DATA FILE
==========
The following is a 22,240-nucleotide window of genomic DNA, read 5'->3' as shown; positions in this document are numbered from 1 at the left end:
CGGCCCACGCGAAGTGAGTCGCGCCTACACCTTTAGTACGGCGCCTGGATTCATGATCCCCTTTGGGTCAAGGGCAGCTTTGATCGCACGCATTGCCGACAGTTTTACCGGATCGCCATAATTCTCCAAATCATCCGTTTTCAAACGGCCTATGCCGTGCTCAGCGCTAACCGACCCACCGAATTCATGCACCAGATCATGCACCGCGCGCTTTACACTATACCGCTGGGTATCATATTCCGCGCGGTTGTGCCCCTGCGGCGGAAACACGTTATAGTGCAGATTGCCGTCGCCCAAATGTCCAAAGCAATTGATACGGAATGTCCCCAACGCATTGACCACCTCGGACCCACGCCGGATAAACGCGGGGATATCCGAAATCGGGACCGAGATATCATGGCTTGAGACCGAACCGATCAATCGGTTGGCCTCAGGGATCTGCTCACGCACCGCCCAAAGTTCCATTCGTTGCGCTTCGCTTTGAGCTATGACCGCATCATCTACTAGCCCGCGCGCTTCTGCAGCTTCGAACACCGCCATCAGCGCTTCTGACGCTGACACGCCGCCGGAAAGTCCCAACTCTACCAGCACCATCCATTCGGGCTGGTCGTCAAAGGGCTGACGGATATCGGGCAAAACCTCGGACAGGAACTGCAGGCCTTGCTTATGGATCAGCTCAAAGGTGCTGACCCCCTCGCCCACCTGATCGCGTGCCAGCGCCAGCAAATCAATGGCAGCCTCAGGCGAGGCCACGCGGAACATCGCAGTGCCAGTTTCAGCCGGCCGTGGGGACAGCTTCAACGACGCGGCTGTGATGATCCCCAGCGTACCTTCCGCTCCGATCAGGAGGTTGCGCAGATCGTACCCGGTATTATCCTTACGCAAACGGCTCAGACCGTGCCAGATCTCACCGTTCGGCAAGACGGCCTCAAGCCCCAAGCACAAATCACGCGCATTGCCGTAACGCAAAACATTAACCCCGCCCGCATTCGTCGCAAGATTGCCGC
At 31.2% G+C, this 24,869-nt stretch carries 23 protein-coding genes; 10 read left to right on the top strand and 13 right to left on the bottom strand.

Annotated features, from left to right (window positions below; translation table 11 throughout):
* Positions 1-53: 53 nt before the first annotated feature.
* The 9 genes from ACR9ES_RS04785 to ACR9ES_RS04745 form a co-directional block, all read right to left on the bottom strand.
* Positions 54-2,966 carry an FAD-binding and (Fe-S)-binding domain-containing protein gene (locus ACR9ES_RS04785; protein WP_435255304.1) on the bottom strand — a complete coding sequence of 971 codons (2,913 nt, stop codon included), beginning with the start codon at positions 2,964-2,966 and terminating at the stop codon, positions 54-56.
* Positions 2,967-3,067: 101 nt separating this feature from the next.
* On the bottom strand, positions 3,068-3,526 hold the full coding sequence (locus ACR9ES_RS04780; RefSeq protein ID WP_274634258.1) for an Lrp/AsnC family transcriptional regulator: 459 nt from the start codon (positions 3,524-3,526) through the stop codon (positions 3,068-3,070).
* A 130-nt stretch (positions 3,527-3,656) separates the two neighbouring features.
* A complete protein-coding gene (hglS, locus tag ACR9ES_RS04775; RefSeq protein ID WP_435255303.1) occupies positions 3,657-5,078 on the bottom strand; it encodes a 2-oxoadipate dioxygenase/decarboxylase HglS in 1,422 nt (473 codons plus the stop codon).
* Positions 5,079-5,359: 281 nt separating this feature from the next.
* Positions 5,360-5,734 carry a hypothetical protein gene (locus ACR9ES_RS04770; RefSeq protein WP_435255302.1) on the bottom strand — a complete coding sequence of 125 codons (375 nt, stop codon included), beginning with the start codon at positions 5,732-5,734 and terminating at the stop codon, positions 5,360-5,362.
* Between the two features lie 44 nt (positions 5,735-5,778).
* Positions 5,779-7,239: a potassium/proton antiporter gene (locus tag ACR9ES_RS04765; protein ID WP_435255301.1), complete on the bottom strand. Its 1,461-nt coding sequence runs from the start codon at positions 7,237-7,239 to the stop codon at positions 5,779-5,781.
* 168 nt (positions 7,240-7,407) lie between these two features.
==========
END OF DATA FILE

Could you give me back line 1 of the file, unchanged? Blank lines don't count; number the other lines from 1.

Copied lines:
The following is a 22,240-nucleotide window of genomic DNA, read 5'->3' as shown; positions in this document are numbered from 1 at the left end: